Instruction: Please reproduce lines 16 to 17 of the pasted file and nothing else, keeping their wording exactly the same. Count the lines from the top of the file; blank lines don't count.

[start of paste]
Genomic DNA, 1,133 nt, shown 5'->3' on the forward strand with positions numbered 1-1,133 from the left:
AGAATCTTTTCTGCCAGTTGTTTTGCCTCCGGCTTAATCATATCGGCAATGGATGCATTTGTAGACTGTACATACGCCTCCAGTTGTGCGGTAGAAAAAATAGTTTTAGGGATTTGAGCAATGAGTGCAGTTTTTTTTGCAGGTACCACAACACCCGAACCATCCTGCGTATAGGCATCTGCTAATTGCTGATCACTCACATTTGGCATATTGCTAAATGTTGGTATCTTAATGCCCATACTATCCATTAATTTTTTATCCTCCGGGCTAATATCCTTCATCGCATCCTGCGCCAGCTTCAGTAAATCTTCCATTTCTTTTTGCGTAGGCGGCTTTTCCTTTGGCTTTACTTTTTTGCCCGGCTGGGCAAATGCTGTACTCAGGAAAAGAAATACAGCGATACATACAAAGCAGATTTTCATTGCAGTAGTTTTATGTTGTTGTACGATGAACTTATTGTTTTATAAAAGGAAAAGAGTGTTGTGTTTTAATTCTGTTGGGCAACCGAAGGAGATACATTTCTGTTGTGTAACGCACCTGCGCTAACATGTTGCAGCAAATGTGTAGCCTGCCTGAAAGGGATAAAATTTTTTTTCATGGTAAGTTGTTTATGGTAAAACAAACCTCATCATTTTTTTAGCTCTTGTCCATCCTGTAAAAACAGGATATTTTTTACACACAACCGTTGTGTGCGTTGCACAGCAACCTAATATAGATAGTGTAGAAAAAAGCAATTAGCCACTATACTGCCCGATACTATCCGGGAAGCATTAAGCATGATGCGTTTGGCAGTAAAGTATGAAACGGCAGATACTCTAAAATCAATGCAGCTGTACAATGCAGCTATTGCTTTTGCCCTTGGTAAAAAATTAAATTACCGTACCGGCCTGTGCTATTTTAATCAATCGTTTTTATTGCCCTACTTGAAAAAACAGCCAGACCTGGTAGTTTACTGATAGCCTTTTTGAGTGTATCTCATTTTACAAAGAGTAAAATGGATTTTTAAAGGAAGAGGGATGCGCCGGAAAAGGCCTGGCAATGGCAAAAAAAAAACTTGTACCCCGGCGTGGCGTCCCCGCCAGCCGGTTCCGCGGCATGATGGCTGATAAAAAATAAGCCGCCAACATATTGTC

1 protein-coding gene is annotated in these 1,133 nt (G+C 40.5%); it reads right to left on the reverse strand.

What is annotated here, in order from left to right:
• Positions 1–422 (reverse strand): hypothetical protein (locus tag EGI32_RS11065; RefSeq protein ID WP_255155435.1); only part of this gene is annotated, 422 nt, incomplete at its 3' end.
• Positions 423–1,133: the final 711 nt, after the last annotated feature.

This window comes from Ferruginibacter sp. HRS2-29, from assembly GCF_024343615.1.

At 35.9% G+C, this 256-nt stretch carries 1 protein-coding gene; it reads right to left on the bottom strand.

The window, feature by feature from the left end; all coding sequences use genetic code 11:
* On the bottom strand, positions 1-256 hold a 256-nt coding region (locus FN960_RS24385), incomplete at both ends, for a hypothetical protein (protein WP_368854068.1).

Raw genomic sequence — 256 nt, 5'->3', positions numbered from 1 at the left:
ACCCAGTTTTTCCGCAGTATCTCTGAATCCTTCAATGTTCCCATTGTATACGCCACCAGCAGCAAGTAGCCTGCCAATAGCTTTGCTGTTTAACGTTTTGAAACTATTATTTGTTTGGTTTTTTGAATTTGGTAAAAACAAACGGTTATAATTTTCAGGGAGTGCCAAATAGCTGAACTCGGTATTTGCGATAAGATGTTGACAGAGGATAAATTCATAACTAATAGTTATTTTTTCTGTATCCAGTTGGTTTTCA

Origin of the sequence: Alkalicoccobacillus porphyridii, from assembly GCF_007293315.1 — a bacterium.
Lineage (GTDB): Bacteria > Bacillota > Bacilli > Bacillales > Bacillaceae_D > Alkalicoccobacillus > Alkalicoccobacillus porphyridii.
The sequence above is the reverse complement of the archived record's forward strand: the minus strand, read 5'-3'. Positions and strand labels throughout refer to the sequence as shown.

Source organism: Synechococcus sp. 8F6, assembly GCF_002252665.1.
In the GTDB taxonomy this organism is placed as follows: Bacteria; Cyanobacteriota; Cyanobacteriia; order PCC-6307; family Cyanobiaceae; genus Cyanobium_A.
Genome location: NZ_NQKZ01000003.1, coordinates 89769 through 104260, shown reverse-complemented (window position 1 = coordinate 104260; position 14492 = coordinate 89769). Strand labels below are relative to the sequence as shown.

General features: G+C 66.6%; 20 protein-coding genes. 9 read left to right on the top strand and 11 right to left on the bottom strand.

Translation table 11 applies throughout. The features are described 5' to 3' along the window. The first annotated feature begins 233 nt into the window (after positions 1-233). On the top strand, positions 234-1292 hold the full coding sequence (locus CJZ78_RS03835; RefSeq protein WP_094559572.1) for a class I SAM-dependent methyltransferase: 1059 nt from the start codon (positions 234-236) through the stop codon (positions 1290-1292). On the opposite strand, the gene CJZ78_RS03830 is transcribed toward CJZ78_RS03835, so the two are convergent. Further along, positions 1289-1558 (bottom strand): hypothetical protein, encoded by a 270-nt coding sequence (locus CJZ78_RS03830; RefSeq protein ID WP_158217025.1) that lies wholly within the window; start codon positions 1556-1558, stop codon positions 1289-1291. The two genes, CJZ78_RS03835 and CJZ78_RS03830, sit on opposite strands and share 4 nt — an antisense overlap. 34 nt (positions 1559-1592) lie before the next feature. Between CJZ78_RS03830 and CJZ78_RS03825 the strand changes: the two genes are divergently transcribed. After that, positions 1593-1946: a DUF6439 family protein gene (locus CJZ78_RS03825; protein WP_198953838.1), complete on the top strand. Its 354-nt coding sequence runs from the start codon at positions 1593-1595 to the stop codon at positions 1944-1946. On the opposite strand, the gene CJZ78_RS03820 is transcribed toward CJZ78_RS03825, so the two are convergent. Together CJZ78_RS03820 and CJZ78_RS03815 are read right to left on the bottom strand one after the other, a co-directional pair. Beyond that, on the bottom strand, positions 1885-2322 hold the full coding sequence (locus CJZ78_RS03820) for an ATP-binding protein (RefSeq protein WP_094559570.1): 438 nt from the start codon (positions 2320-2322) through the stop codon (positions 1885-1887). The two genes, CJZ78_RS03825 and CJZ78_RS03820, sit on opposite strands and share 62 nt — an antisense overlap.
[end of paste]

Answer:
Source organism: Synechococcus sp. 8F6, assembly GCF_002252665.1.
In the GTDB taxonomy this organism is placed as follows: Bacteria; Cyanobacteriota; Cyanobacteriia; order PCC-6307; family Cyanobiaceae; genus Cyanobium_A.